Like many actors, Kate Winslet likes to draw on her own experiences. Unlike most, she has some serious baggage to dip into.
A summerâ€™s day in 2007, on a film-set in suburban Connecticut, an hour outside Manhattan. Surrounded by a film crew, Kate Winslet is about to act a sex scene with Leonardo DiCaprio. Directing the scene is Sam Mendes â€“ who also happens to be Winsletâ€™s husband. It is the first time they have worked together, and she has been worrying about the scene since they began filming several weeks ago.
Winslet wanted to play this part â€“ April Wheeler in a film of Richard Yatesâ€™s 1961 suburban-hell novel, Revolutionary Road â€“ so much that she spent two years persuading Mendes, and then DiCaprio, to do the film. Being driven to the set this morning, she kept thinking, would Leo be put off by Sam? Or would he not care? They are old friends, after all. OK, but if Leoâ€™s relaxed, will Sam feel threatened?
She is still thinking about it as they begin the scene. She asks DiCaprio how he feels. ‘Come on, Kate,â€™ he says. ‘Weâ€™re all grown-ups!â€™
Mendes is watching them impassively, and says, ‘OK, Leo, press your fingers right into her back, hard!â€™ Winslet thinks, ‘This is too weird,â€™ but then DiCaprio digs in his fingers, and she grabs him, and she realises: they are not bothered. The only anxious one is her. But is Sam really OK? ‘Grab her bum, Leo!â€™ Please let this be over soon, she thinks.
A year and a half later, Winslet is sitting on a large, grey sofa in Mendesâ€™s warehouse-conversion office in Manhattanâ€™s meatpacking district, a short walk away from the loft where they live with their two children, Mia, eight (from Winsletâ€™s first marriage), and Joe, five. She wears suede pumps, skinny jeans, a puff-sleeve top and outsize woollen scarf, all black; her hair is in a ponytail, her make-up minimal. She looks slimmer than you would expect, although in the much-discussed flesh it is her features you notice. They have that strangely proportioned look of actors and models that means off-camera everything looks half a size too big.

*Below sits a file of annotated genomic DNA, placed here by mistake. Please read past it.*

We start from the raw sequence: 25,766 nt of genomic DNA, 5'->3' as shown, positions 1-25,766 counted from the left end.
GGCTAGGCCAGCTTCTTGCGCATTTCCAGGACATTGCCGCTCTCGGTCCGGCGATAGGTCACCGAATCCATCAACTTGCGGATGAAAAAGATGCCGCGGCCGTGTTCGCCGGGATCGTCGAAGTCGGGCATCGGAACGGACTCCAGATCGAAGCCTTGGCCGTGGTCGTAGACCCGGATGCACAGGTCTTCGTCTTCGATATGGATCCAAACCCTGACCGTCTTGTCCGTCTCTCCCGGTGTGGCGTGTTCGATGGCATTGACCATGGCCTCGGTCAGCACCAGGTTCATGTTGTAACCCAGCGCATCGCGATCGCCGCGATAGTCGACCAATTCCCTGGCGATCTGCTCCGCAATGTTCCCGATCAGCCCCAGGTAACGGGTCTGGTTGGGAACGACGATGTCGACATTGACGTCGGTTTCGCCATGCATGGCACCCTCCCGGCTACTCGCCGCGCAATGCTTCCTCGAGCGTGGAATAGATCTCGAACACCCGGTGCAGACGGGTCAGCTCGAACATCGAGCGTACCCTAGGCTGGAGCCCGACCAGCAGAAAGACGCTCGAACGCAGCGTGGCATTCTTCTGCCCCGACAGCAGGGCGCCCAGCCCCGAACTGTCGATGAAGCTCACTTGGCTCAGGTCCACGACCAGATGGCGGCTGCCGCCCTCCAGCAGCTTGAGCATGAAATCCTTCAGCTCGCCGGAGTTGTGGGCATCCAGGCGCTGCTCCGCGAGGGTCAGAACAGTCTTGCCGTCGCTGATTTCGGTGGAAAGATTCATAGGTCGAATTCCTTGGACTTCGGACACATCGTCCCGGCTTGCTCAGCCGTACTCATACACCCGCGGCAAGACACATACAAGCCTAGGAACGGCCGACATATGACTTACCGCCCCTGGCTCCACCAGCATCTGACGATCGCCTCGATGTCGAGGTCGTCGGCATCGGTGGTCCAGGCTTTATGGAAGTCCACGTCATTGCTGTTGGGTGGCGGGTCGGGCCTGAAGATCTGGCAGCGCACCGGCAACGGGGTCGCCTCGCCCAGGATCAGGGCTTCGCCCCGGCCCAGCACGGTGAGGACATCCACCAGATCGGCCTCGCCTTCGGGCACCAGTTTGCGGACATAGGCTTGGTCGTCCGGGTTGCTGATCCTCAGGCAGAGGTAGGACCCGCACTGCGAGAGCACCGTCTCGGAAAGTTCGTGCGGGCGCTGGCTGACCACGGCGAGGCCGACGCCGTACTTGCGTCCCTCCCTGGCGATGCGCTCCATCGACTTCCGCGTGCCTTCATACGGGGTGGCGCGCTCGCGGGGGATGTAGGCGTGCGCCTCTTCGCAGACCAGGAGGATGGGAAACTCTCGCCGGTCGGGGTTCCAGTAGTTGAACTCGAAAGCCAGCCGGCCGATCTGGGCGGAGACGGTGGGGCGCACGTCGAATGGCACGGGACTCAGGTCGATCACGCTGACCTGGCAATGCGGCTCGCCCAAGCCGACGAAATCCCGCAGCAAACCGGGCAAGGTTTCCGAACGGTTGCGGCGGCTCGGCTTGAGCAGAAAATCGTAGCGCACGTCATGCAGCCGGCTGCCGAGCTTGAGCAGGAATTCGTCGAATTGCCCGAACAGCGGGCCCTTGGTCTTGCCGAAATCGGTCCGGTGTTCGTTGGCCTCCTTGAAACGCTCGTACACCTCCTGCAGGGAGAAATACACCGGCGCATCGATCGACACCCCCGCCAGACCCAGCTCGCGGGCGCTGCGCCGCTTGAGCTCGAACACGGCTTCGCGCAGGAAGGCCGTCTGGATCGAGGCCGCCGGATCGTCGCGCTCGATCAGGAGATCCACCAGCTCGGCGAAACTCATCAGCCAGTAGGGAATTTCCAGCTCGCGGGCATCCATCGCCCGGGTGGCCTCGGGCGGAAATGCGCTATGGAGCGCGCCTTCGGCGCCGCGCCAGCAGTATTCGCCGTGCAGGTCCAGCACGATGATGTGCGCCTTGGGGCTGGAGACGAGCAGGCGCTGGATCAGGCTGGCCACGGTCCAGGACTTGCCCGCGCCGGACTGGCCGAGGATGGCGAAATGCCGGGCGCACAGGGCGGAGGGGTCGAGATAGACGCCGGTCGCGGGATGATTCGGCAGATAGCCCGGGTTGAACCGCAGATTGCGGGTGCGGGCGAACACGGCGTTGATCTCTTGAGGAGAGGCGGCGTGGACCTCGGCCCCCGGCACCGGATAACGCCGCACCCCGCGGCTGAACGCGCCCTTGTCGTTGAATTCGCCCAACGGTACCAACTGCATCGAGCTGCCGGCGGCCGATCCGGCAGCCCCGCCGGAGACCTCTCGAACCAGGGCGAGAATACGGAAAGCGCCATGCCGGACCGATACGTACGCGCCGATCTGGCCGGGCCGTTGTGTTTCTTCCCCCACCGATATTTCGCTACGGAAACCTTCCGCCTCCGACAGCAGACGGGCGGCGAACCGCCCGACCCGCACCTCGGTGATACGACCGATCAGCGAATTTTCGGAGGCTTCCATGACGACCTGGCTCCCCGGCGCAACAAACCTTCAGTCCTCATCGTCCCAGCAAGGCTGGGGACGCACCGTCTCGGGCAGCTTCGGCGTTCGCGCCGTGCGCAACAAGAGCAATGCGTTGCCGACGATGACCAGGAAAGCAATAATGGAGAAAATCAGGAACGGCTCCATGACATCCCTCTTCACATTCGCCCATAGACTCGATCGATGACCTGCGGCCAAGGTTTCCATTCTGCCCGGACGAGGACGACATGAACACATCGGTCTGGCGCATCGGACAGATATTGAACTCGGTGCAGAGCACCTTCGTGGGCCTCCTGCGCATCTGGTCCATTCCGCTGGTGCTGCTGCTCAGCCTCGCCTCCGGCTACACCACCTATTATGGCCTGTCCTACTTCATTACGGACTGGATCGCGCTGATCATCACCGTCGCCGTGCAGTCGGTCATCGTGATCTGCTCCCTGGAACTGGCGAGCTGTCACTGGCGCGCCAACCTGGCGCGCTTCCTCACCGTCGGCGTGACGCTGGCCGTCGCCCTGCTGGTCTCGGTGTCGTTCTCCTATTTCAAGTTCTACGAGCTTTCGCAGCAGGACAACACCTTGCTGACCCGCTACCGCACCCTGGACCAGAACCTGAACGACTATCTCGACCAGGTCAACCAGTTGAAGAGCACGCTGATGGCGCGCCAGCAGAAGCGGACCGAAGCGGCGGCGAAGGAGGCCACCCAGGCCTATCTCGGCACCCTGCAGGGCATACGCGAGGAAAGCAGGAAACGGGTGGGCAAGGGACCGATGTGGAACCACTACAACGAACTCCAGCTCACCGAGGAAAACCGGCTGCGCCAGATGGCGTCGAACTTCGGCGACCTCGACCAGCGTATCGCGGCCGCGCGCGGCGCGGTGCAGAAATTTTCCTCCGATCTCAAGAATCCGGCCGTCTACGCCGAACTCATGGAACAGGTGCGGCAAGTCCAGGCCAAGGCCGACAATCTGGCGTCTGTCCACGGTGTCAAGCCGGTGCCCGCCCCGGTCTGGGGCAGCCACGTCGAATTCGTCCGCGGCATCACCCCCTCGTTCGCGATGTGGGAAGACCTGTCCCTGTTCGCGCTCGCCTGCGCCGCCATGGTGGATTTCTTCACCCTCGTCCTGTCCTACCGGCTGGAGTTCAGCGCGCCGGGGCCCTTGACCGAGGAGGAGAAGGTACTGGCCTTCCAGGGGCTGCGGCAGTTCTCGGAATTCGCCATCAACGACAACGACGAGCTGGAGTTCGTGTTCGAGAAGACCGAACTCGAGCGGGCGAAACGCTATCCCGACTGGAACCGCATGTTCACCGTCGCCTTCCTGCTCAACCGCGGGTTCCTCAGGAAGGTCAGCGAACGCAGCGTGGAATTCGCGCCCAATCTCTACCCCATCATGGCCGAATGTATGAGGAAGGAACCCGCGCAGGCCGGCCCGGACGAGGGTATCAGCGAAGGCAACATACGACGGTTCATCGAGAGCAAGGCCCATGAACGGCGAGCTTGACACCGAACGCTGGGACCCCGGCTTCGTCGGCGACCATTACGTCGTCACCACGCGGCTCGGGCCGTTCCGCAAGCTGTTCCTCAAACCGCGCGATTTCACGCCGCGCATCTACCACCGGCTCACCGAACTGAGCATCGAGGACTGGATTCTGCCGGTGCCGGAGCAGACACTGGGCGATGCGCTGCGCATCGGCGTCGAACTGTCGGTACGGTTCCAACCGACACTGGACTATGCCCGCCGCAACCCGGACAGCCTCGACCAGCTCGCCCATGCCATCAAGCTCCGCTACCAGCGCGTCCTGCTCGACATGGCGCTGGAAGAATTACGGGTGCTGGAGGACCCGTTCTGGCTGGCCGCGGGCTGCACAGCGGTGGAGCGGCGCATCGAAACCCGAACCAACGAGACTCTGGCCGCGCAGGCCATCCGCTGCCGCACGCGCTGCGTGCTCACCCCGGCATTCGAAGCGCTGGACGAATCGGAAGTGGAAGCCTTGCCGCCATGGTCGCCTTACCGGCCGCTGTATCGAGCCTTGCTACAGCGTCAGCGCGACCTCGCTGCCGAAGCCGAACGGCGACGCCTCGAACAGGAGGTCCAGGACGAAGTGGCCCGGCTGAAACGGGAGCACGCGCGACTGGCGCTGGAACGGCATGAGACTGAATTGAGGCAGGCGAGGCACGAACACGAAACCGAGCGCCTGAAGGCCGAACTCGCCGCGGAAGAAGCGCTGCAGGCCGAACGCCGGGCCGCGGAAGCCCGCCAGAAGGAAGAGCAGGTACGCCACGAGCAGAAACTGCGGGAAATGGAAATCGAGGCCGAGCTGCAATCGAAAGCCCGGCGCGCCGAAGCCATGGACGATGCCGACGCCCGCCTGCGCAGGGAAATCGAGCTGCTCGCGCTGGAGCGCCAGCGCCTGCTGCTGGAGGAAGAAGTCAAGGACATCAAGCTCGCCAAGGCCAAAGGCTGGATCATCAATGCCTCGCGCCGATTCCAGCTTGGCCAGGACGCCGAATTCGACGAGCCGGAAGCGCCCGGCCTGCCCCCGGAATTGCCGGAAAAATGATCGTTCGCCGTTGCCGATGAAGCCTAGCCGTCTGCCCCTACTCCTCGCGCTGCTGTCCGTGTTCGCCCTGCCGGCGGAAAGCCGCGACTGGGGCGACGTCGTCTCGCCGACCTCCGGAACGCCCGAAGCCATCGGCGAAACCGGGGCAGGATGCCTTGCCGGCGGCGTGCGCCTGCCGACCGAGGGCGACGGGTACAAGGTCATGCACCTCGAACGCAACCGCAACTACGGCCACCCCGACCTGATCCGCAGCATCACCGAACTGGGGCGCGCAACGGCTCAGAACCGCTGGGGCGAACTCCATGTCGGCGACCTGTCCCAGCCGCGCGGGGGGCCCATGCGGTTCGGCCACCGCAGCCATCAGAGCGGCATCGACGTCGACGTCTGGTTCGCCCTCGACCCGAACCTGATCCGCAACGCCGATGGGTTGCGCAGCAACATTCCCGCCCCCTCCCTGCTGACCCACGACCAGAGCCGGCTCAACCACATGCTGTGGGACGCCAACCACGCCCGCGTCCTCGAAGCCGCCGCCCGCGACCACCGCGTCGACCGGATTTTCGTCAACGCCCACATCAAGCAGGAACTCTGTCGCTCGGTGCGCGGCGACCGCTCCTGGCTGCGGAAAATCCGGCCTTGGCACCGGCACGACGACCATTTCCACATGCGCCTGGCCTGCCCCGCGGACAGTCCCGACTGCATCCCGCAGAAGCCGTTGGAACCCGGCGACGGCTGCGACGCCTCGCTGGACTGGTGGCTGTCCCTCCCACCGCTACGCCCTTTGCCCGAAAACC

She asks Carrie, a young woman who works in the office, to go out for Starbucks lattes. Today is the day after Barack Obamaâ€™s election victory â€“ ‘incredibly exciting times,â€™ as Winslet says, in a voice slightly lowered and abraded by roll-up cigarettes.
‘Sam and I have been explaining to Mia that it wasnâ€™t very long ago that black people werenâ€™t even allowed to vote, and now the president-elect is a black man. Putting it in that context makes sense for a kid. Mia was really blown away by that.â€™
She sounds strange when she says ‘blown awayâ€™, a Disneyland phrase in her London theatreland accent, but then she keeps saying ‘absolutelyâ€™ and ‘incrediblyâ€™ when we first start talking, so it might be nervousness. She gets very nervous talking to British journalists, she says, because of ‘how tricky the tabloids can be. When I was younger I used to not think about it. I couldnâ€™t articulate what I felt a lot of the time, so I used to say â€œf***â€ and â€œbuggerâ€ a lot, and I think thatâ€™s how they categorised me: the girl whose weight went up and down, who wore biker boots and smoked rollies, and said â€œf***â€ and â€œbuggerâ€ a lot. But I am grown up now, and itâ€™s very important to me to say what I feel.â€™
Winslet has been nominated for five Oscars (for Sense and Sensibility, Titanic, Iris, Eternal Sunshine of the Spotless Mind and Little Children), but has never won. She makes no secret â€“ just ample, self-deprecating jokes â€“ of her desire to get one. When she appeared in her friend Ricky Gervaisâ€™s Extras in 2005, she played herself playing a nun in a Holocaust movie, and explained that a Holocaust movie, like acting ‘a mentalâ€™, guaranteed Oscars. It is somewhat ironic that this winter Winslet stars in two films that are tipped to win: in Revolutionary Road as a wife whose husband threatens to send her to a psychiatrist, and in The Reader as a German woman in a 1960s war crimes trial.